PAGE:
I’ve attempted to write this post a few times now, but words escaped me. And, until I could put my thoughts to words, I wouldn’t write another blog post.
This past week, one of our relatives passed away. Let me rephrase that: this past week, one of my husband’s relatives passed away. One that I had never met. However, I did know his son and daughter-in-law, Bobby and Joni, as we often go out with them in Savannah. But, my husband was out of town on business and I found myself in the slightly awkward position of “Should I go, or shouldn’t I go?” to the funeral of a person I’ve never met.
So I offered to sing at the funeral service, like the hundreds I’ve sung at before. Silly me, thinking that it was them that would benefit by my presence there.
Little did I know that it would be me getting more out of that funeral than my presence would ever serve to B’s family.
I’m not the most eloquent person. Sure, writing is much different, as writers have two things at their disposal: time, and the backspace button. Speaking words of comfort has never been my forté. But with singing, I can express myself infinitely better than awkwardly trying to form sentences together in a time of grieving.
What can my words do to ameliorate this situation? Nothing.
It was a four hour drive from Savannah, Georgia to Rock Hill, South Carolina. I do so much driving nowadays (to see family in either Maryland or Florida) that another road trip seemed like an absolute chore. We were just in Florida a few days before, and I just really craved being in my own space and sleeping in my own bed.
And I absolutely hate myself for allowing my initial reaction be a slothful one.
B was gracious enough to let me make that decision on my own. I learned his grandparents would be driving down from Maryland (an eight hour drive) and that’s when I started feeling ashamed. It was one of those moments when you realize, “I’m an adult and I need to start acting like one,” not to mention that I was also the only representative from our little family in Savannah. So I went to pay my respects to a person I didn’t know.
And that’s when my blessings came showering down.
I arrived at my hotel in Rock Hill approximately at 9pm. I wasn’t really tired, and the family was waiting for me at the widow’s home. It was wonderful to see B’s grandparents again (some of the sweetest and most loving people I’ve ever met), and it was even nicer to see some of his relatives from West Virginia. I met Ruth Ann, the widow, and I marveled at how well she was holding up. She sat me down, and in the true hospitality that only Southerners have, said, “Sit down and tell us about yourself. We’re nosy!”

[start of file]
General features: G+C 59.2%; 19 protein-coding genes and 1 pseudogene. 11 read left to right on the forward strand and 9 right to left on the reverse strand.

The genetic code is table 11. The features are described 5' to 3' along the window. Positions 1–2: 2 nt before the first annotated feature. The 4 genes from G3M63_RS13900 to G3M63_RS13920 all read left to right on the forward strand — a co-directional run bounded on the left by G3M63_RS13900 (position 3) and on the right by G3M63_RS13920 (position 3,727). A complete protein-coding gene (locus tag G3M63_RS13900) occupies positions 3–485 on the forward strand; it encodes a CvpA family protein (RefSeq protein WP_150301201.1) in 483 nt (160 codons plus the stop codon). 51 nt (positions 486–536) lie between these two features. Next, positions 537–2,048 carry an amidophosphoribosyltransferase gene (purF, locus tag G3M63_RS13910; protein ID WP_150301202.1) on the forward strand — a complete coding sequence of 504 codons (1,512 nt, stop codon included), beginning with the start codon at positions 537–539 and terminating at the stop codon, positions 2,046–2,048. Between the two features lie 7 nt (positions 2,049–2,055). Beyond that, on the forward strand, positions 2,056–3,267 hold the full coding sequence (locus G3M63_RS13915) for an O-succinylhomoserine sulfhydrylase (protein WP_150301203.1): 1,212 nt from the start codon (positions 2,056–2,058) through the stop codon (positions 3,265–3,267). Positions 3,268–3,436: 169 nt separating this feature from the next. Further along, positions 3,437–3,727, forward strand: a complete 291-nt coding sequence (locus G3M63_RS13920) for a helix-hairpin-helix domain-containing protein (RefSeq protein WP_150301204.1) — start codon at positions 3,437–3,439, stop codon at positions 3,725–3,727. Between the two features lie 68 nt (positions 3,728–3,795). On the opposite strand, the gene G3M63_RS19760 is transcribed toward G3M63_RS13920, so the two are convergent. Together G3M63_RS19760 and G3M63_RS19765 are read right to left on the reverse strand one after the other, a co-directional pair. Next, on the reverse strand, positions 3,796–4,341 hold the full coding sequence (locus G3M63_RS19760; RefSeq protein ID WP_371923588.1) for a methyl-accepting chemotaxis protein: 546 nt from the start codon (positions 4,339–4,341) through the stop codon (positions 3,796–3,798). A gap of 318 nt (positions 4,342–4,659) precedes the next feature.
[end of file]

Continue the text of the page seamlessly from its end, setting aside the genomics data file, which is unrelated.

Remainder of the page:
She won me over instantly.
The next day the memorial service was held. Family and friends had a gathering at the funeral parlor before the service, and afterwards we led a procession to the cemetery. But that ceremony was one I’ll never forget.
A few stood up and shared touching stories of how this man opted to pay them to do simple maintenance around his house, simply to give them much needed income in a time of great need. There’s something to be said for having people gather in your name and give testimony to how much you helped them before you passed. It made me wonder, what will people say when I’m gone? Will I have touched enough lives to make a difference? Will people remember me with reverence or apathy? I sure hope it’s the former, as this service was extremely moving. The most memorable testimony came from Uncle Thomas.
“All of us, we’re on this bus to downtown Detroit. Once in a while, we’ll get a transfer to a better destination—Myrtle Beach…”
Uncle Thomas’ testimony removed the need for a sermon. The pastor mused that Uncle Thomas’ father must have been a Baptist preacher as his testimony was so moving.
See, most West Virginians spend their summer vacation in Myrtle Beach. I assume that there’s something involved with the mountains and the lack of nearby beaches that makes Myrtle Beach the most accessible. In fact, at times there are more West Virginians in Myrtle Beach than South Carolinians. According to Uncle Thomas, there’s nothing better than being Myrtle Beach. But back to Uncle Thomas’ testimony…
He told the story of when he and Bob moved from West Virginia to Detroit one hot summer looking for jobs. Their first day there, they boarded the public bus and went grocery shopping, before the days of plastic bags and air-conditioned public buses. They had groceries from the 3 basic food groups: ice cream, pork & beans, and beer. Somewhere on their trip home, sitting at the back of the bus, their ice cream started melting through the cardboard box and paper bag; their cans of pork & beans started rolling to the front of the bus when the bus slowed down, and rolling to the back when it sped back up; and then there was Bob–drinking his cold beer before it went bad. Needless to say, the bus driver was livid with them. He thought they were going to get a beating.
Uncle Thomas’ story of being on the bus to Detroit was a metaphor for life. Sometimes it’s unpleasant sitting there with melting ice cream in your lap, your only belongings scattering into the four winds. However, he likened Myrtle Beach to being in heaven.
“Myrtle Beach is the best place in the world. If there is a heaven (which I’m sure there is), then it must be just like Myrtle Beach. All your family and friends, the sun, the beach and all funnel cakes you can eat! Bob is now in “Myrtle Beach,” and I’m a little jealous because I want to be there, too! All of us, we’re all on this bus to downtown Detroit. Once in a while, we’ll get a transfer to a better destination—Myrtle Beach…”
I never knew this man, but halfway through the service I, too, was shedding tears for him.
And one day I, too, hopefully, will be on that bus to Myrtle Beach.